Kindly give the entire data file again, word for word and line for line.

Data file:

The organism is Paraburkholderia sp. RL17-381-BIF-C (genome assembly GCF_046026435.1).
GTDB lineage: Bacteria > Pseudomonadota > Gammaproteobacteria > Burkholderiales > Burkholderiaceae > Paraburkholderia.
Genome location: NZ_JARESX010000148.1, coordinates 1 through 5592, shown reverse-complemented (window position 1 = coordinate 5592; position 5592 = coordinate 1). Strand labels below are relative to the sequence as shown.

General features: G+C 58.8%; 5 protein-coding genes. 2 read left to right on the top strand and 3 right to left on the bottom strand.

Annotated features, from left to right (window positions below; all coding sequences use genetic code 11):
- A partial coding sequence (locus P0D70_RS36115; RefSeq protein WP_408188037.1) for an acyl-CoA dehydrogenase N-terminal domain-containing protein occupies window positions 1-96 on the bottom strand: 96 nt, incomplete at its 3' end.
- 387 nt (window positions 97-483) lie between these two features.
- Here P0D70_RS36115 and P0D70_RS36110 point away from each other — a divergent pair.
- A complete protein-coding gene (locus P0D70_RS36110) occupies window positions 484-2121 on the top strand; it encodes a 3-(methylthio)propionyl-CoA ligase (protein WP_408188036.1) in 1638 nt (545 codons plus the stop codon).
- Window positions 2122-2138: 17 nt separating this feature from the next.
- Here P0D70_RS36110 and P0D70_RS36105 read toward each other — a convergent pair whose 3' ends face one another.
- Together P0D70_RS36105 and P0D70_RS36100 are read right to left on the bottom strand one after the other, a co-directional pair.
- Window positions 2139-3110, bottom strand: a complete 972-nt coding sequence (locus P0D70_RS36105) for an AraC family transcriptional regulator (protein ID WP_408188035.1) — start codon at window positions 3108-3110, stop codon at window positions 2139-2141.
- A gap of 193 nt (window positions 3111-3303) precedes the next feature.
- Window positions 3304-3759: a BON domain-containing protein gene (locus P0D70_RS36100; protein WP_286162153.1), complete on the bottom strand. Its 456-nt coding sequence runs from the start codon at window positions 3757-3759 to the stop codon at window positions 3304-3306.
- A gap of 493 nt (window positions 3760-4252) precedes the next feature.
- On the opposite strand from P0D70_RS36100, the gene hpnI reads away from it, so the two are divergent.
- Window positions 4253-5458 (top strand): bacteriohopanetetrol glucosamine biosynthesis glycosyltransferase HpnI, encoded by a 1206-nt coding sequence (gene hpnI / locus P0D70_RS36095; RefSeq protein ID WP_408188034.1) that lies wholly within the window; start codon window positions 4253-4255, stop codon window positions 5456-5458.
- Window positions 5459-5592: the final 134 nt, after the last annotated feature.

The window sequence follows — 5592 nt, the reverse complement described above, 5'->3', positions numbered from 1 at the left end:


The organism is Paraburkholderia sp. RL17-381-BIF-C (genome assembly GCF_046026435.1).
GTDB lineage: Bacteria > Pseudomonadota > Gammaproteobacteria > Burkholderiales > Burkholderiaceae > Paraburkholderia.
Genome location: NZ_JARESX010000148.1, coordinates 1 through 5592, shown reverse-complemented (window position 1 = coordinate 5592; position 5592 = coordinate 1). Strand labels below are relative to the sequence as shown.

General features: G+C 58.8%; 5 protein-coding genes. 2 read left to right on the top strand and 3 right to left on the bottom strand.

Annotated features, from left to right (window positions below; all coding sequences use genetic code 11):
- A partial coding sequence (locus P0D70_RS36115; RefSeq protein WP_408188037.1) for an acyl-CoA dehydrogenase N-terminal domain-containing protein occupies window positions 1-96 on the bottom strand: 96 nt, incomplete at its 3' end.
- 387 nt (window positions 97-483) lie between these two features.
- Here P0D70_RS36115 and P0D70_RS36110 point away from each other — a divergent pair.
- A complete protein-coding gene (locus P0D70_RS36110) occupies window positions 484-2121 on the top strand; it encodes a 3-(methylthio)propionyl-CoA ligase (protein WP_408188036.1) in 1638 nt (545 codons plus the stop codon).
- Window positions 2122-2138: 17 nt separating this feature from the next.
- Here P0D70_RS36110 and P0D70_RS36105 read toward each other — a convergent pair whose 3' ends face one another.
- Together P0D70_RS36105 and P0D70_RS36100 are read right to left on the bottom strand one after the other, a co-directional pair.
- Window positions 2139-3110, bottom strand: a complete 972-nt coding sequence (locus P0D70_RS36105) for an AraC family transcriptional regulator (protein ID WP_408188035.1) — start codon at window positions 3108-3110, stop codon at window positions 2139-2141.
- A gap of 193 nt (window positions 3111-3303) precedes the next feature.
- Window positions 3304-3759: a BON domain-containing protein gene (locus P0D70_RS36100; protein WP_286162153.1), complete on the bottom strand. Its 456-nt coding sequence runs from the start codon at window positions 3757-3759 to the stop codon at window positions 3304-3306.
- A gap of 493 nt (window positions 3760-4252) precedes the next feature.
- On the opposite strand from P0D70_RS36100, the gene hpnI reads away from it, so the two are divergent.
- Window positions 4253-5458 (top strand): bacteriohopanetetrol glucosamine biosynthesis glycosyltransferase HpnI, encoded by a 1206-nt coding sequence (gene hpnI / locus P0D70_RS36095; RefSeq protein ID WP_408188034.1) that lies wholly within the window; start codon window positions 4253-4255, stop codon window positions 5456-5458.
- Window positions 5459-5592: the final 134 nt, after the last annotated feature.

The window sequence follows — 5592 nt, the reverse complement described above, 5'->3', positions numbered from 1 at the left end: